Maze: The Northeast to Midwest continues to be in the corner of my eye, as we saw tender rejections quickly decline after a rapid spike at the end of 2022. But recently we’ve seen the tender rejection level slightly increase in these two regions. That’s unlike any of the other regions throughout the U.S.

OTRI (SE Region) Week of Jan 25, 2023

 Source: FreightWaves 

Jenni: So what are some contributing factors to this particular trend, Maze?

Maze: Well, it’s not necessarily due to the weather. The weather hasn’t been too much of an issue in the majority of the country. Even as Denver experienced a significant snowstorm in the latter part of last week, the truckload market saw little to no impact. And as we’re speaking, the Northeast – parts of upstate New York and New England – is experiencing pretty heavy snow. And to be honest, I do not believe this is going to be much of a factor when it comes to the truckload capacity.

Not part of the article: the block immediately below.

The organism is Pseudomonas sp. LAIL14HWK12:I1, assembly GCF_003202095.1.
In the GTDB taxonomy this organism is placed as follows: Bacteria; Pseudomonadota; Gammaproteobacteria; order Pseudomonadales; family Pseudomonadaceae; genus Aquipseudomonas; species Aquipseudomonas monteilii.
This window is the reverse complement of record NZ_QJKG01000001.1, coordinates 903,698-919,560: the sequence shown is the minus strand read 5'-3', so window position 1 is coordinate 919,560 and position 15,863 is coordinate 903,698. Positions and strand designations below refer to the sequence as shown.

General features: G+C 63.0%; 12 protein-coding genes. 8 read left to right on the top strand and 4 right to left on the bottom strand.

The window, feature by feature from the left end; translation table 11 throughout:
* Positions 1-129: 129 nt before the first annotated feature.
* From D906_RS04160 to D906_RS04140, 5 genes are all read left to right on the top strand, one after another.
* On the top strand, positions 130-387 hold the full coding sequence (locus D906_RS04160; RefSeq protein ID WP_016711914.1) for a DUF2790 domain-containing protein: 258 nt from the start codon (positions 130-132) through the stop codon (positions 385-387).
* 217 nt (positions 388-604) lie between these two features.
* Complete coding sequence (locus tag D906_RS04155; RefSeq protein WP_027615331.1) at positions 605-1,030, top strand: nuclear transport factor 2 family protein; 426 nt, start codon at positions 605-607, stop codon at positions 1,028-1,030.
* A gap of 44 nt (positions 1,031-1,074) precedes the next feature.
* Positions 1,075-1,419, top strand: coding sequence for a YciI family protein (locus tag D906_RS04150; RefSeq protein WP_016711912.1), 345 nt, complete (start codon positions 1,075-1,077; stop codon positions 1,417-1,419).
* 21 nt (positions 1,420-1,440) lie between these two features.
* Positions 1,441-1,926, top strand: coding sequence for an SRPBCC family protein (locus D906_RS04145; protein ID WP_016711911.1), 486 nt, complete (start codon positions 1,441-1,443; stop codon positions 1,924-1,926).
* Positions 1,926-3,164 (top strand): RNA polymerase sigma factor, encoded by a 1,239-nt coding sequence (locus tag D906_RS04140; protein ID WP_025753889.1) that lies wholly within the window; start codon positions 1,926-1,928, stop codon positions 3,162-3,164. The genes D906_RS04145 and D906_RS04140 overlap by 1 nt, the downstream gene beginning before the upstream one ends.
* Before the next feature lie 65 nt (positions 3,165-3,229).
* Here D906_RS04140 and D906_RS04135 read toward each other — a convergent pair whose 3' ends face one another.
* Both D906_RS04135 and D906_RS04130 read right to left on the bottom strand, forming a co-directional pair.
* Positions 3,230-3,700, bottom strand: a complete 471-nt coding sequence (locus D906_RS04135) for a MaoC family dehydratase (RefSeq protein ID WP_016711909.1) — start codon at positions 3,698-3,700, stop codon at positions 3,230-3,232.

Jenni: Interesting. So what that’s telling me is that the winter weather in the Northeast region really has not had a significant impact as we’ve seen in the past on the trucking industry, which is great.

Maze: That’s right, Jenni. So I do not foresee too much changing with the current trend. I believe this week and next week we are going to continue to see that downward trend of spot rates, and tender rejections may just plateau, since nearly all of contract freight is being accepted.

Jenni: You know what I just realized, Maze? We have not spoken about imports recently. Why is that?